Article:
ICAC: Eddie Obeid lobbied Nathan Rees over Australian Water Holdings without revealing interest

Former Labor premier Nathan Rees has told a corruption inquiry that his crooked former colleague Eddie Obeid lobbied him about a company "on the steps of parliament" without revealing his family was involved in the company.

Mr Rees, whose evidence at the Independent Commission Against Corruption took less than five minutes on Tuesday, said he had a "corridor-type discussion" with Mr Obeid about infrastructure company Australian Water Holdings.

"I think it happened on the steps of Parliament," Mr Rees said.

Mr Rees, who was water minister at the time, said Mr Obeid wanted him to meet the chief executive of the company, Nick Di Girolamo.

He said Mr Obeid did not reveal his family had an interest in the company, nor that his youngest son, Eddie junior, was an employee.

The commission is investigating allegations the Obeid family had a secret 30 per cent stake in Australian Water and that Mr Obeid corruptly lobbied colleagues to benefit the company.

Mr Obeid is expected to give evidence on Wednesday morning.

Outside the inquiry, Mr Rees said he could not remember calling Australian Water "a bunch of crooks", a phrase former Sydney Water boss Kerry Schott recalled he used when she gave evidence at the inquiry.

But Mr Rees said her memory might be better than his.

Later on Tuesday in the hearing, Laurie Brown, a former adviser to Mr Obeid's political allies Joe Tripodi and Tony Kelly, agreed Mr Tripodi changed a cabinet minute in 2010 which had the effect of benefiting Australian Water.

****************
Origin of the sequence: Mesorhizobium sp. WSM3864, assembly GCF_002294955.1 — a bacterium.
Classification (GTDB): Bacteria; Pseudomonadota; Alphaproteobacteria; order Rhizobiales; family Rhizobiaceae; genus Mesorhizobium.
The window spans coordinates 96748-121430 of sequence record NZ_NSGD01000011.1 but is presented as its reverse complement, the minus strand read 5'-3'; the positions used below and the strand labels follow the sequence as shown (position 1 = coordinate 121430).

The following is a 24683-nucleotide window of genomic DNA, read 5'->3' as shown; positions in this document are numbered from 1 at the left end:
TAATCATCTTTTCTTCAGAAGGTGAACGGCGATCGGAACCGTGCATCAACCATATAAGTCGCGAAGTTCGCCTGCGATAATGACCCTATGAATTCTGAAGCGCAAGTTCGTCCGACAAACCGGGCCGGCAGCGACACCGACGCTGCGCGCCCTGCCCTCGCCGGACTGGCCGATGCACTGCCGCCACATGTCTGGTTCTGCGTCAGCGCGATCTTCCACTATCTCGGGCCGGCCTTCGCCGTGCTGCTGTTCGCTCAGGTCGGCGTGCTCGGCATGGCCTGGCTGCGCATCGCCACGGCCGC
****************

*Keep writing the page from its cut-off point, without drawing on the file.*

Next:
Mr Tripodi was a backbencher at the time but Mr Brown agreed he and Mr Tripodi had "frequent meetings" about the company.

"He was pretty passionate about it," Mr Brown said.

"He was writing his own cabinet minute?" counsel assisting the inquiry, Geoffrey Watson, SC, asked.

"That's what he told me," Mr Brown replied.

Asked why the changes to the cabinet minute were made "in-house", Mr Brown said the Department of Premier and Cabinet were "steadfastly" opposed to it.

The original minute had recommended the government should not enter into talks with Australian Water for a public-private partnership.

The inquiry has heard the Obeids could have made up to $60 million from the PPP.

Mr Brown said Mr Tripodi made changes to the minute and gave it to him "on a disc".

He gave a copy to Mr Kelly, who eventually attempted to submit it to cabinet for approval after further changes were made.

Mr Brown said one of Mr Tripodi's sources for the changes was Australian Water. He agreed no attempt was made to verify the accuracy of the assertions in the minute.

"That's bad government, isn't it?" Mr Watson said.

"Yes, I'm agreeing with you," Mr Brown said.

Mr Brown, who has been friends with Mr Obeid for 20 years, denied he was doing the Labor powerbroker a favour or that he was aware of his family's interest in the company.

Former premier Kristina Keneally gave evidence last month that "this was the cabinet minute that wouldn't die - until I drove a stake through its heart".

The commission continues.

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